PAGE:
- Smudge. A smudge is a purifying ritual using the smoke from smoldering dried herbs such as sage or cedar. Incense works too.
Our number-one responsibility is to come fully alive as the unique person God created us to be and to live our unique angel mission on the planet. The power to love, heal, forgive, endure, and transform the world does not come from keeping yourself small and uncontroversial. It comes from a mind aligned to the power of the Great Spirit in you, a power that is endless and radiates in all directions. The influence of a vital person vitalizes others. This is how we serve.
“Power” in shamanic context is the power of knowing who you are inside your own heart with deep certainty. It’s living your life, and no one else’s.
This is not to confuse with the ego’s concept of power, which is power over another, as in domination, discrimination, or abuse.
Shamanic power is the radiant energy and influence that flows from being naturally yourself without fear. And you use this power to bring out your unique gifts in service to the world.
Living a heart-centered life and declining the seduction of pre-existing social roles dictated by convention, prestige, or peer approval is a radical act of social disobedience. Finding your way usually means creating your way – cutting your own path through the uncut wilderness.
This is the toll we must pay the gatekeeper of joy, to become a psychologically individuated and spiritually mature person and to be a true shapeshifter of your life, an artist of the soul. Although it is hard, it is not impossible.
Jeff says that the Great Spirit doesn’t care whatever role we take. In my case, for example, I can be an engineer, an entrepreneur, a writer, a poet, or a professional karaoke singer. I can be whatever I want. What the Great Spirit cares about is whether I’m manifesting Frederickness, the fullest expression of my soul in those roles and in everything I do.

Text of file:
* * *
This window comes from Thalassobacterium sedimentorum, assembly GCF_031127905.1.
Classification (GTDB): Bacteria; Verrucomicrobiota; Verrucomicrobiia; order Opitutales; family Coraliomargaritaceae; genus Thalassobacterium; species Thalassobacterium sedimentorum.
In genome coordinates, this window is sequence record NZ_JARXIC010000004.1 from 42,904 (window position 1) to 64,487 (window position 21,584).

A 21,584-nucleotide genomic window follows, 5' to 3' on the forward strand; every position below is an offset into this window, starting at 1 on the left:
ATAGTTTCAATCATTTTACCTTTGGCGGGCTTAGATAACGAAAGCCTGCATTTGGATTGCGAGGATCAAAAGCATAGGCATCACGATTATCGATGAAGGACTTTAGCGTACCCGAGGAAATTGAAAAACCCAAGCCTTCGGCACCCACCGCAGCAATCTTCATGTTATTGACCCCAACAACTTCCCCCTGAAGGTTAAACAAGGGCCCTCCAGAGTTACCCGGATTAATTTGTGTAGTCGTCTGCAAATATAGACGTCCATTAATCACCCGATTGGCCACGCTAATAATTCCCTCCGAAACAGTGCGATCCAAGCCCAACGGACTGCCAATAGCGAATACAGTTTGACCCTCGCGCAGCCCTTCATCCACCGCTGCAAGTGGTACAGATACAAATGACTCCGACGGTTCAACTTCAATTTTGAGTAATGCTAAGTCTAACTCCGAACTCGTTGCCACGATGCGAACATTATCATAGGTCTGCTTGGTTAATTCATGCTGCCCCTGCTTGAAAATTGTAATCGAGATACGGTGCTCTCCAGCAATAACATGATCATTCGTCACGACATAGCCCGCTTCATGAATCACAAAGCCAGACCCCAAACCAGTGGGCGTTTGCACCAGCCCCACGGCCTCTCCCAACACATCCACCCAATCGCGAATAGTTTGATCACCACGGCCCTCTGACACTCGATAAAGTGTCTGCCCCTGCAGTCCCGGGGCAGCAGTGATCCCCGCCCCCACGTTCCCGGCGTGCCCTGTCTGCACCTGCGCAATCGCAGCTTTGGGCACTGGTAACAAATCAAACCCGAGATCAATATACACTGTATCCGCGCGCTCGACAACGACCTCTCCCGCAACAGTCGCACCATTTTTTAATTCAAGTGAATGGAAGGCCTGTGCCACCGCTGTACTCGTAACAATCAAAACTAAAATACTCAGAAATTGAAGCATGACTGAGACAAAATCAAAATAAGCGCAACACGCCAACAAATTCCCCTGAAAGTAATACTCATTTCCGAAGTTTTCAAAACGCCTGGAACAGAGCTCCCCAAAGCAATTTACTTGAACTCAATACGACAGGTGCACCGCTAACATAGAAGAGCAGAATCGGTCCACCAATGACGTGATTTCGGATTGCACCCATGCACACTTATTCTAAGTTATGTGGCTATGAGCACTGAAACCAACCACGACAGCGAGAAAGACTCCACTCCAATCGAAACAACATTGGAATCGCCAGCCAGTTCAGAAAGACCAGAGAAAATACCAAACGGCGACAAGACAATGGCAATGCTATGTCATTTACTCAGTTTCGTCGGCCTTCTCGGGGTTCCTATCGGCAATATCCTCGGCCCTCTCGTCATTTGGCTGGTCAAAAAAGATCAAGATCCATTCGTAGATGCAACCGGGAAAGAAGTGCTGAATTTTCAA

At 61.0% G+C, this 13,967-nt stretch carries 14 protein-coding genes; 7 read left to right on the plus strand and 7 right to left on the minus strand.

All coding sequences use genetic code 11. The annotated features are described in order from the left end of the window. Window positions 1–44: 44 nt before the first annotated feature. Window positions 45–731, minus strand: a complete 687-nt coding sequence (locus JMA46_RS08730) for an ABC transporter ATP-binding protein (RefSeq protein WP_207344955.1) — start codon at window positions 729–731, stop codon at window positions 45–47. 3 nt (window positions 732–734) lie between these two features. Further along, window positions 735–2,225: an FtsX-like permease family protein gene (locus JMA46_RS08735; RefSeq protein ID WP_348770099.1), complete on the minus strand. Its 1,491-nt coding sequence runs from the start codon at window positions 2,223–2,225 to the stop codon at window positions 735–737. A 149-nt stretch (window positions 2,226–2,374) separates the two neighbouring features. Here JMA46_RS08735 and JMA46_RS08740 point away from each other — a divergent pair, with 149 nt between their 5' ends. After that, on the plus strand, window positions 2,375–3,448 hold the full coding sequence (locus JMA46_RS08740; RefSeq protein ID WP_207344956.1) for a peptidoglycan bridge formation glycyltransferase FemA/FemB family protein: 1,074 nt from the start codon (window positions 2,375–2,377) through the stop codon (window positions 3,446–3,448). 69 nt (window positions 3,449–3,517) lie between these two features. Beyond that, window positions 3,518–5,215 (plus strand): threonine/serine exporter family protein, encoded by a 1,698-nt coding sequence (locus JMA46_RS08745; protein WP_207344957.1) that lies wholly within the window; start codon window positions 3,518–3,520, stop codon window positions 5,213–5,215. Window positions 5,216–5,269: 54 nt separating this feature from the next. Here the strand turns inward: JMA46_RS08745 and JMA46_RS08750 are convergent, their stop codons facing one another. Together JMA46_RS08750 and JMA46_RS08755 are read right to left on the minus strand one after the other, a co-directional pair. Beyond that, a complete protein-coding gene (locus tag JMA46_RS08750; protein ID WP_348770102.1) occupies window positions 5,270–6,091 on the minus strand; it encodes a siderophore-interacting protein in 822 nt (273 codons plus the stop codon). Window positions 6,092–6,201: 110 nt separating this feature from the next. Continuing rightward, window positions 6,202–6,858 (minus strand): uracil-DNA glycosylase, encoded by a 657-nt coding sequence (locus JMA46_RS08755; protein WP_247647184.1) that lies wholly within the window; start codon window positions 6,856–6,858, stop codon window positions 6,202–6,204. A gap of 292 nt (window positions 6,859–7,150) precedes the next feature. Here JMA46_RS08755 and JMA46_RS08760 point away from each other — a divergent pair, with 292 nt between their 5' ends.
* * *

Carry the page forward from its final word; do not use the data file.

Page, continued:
Instead of roles, Jeff suggests we relate ourselves to metaphors: “a lover of God,” or “a messenger of heaven,” or “a laughter and hope to the desperate and hopeless.” All of these can manifest in countless ways in our lives.
And the path toward the manifestation of that life is unique for each and every one, so we must strive to carve our own path.
The return is the rising, the ascent back to the ordinary world with new vision and clarity about your power and place in the world. Here is where our narrow focus on your personal life becomes exactly the opposite: a gift for the whole community. It is where the mythic hero returns with a boon for his village, where your individual treasure becomes medicine for the people.
Your medicine will not merely be some social role or activity per se but a new way of being in the world.
The return — the final stage of the hero’s journey, your journey. But it’s not the end. Rather, it’s only the beginning of a new way of living in the same world.
The medicine we refer to is not our conventional understanding of it. It is a special gift you have acquired through all the soul-work on the Path of the Heart: your insights, healing, liberated power, and purpose.
The medicine is “the cure” to the very thing you have been struggling with all these years. Because this thing, your struggle, turns out to be an unmet need in the larger world.
To me, The Path to Awesomeness is the culmination of my hero’s journey. Mine is only but a piece of a larger puzzle. Jeff’s shamanic journey is another piece.
Yours is another, a valuable one. And your medicine is needed in this world.
Pour your heart out!
ABOUT THE AUTHOR
JEFF NIXA, J.D., M.Div., is a shamanic practitioner, teacher, and writer. In 2010 he founded Great Plains Shamanic Programs, an array of counseling, healing, and education services, including one-on-one fire talks, seminars, university classes, outdoor retreats, and wilderness trips. He lives in South Bend, Indiana. Visit him at greatplainsguide.net